Posted by: janecronin | July 15, 2018

Lavar


The verb “lavar” meaning “to wash” is about as regular a verb as you could ever hope to come across.  It has absolutely no peculiarities of any sort in the way it is spelt or conjugated, so for once we will just limit ourselves at looking when we use it and any interesting (or not so interesting) derivatives.

If what we are washing are things such as curtains, cars and floors or living creatures other than ourselves, such as children and pets, the simple verb “lavar” is all we need.  However, when we wash ourselves, or any particular part of ourselves, we have to use the reflexive version of “lavar” i.e. “lavarse” (to wash oneself).  This is how it works – to say “I wash my hands” in Spanish, I say “Me lavo las manos” (lit. I wash myself the hands).   Just to give you a few more examples “Wash your face” – “Lávate la cara” (lit. Wash yourself the face); “They have washed their feet” – “Se han lavado los pies” (lit. They have washed themselves the feet).

Here are another couple of examples which sound even stranger when translated literally – “lavarse la cabeza” (to wash one´s head – that is “hair”) and “lavarse los dientes” (to wash one’s teeth – that is “to clean”).  So, the sentence – “I can’t go out tonight, I have to wash my hair” takes on a whole new life: “No puedo salir esta noche, tengo que lavarme la cabeza” (I can´t go out tonight, I have to wash my head).  Similarly, “you should brush (or clean) your teeth after meals”, becomes “Debes lavarse los dientes después de las comidas”:  all very logical of course, just different.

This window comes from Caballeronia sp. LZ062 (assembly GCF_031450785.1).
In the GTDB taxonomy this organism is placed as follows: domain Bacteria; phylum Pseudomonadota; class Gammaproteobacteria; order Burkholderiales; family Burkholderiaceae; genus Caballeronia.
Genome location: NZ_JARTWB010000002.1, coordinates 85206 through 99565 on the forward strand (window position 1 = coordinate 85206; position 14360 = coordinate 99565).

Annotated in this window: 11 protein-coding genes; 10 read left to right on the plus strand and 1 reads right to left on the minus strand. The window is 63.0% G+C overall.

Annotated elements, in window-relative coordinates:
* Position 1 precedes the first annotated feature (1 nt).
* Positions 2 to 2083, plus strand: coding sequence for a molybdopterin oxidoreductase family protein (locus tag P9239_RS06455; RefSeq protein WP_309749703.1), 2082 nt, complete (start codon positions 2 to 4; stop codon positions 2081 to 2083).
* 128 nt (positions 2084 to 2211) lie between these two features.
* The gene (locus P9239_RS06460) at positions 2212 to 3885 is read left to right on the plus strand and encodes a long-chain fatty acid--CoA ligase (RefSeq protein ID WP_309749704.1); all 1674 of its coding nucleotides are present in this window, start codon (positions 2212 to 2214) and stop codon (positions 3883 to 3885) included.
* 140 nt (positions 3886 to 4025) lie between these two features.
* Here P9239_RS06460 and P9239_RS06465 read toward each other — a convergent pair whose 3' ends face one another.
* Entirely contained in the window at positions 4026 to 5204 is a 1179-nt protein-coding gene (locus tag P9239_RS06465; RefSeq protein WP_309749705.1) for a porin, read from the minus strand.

There are a number of very familiar nouns that come from “lavar”.  The washing machine is “la lavadora”, the dishwasher is “el lavavajillas” (also more colloquially called “el lavaplatos”) and a car washing place or service is “el lavadero”.  A car wash is a “lavadero de coches” whilst those big automatic washing tunnels are called “tren de lavado” or “túnel de lavado” – “lavado” being the noun for “wash”.

The word for “laundry” in Spanish is “lavandería” and the old-fashioned figure of the “laundry maid” is “lavandera”.  The English word “laundry” is connected to the word “lavar” as they both are rooted in the Latin language. We can find the same root meaning in the English word “lavatory” which originally meant a “washing place” and was used as a euphemism.  The same can be said of the word “toilet, and in the old days ladies used to attend to their toilet, which did not mean that they went to clean the loo.

As you can see, I am running out of things to write about “lavar” as it is such a simple word to use.  I shall conclude by saying that only a few days ago I was in the Madrid district of “Lavapiés” which is quite a trendy area, even though it means “foot wash”.

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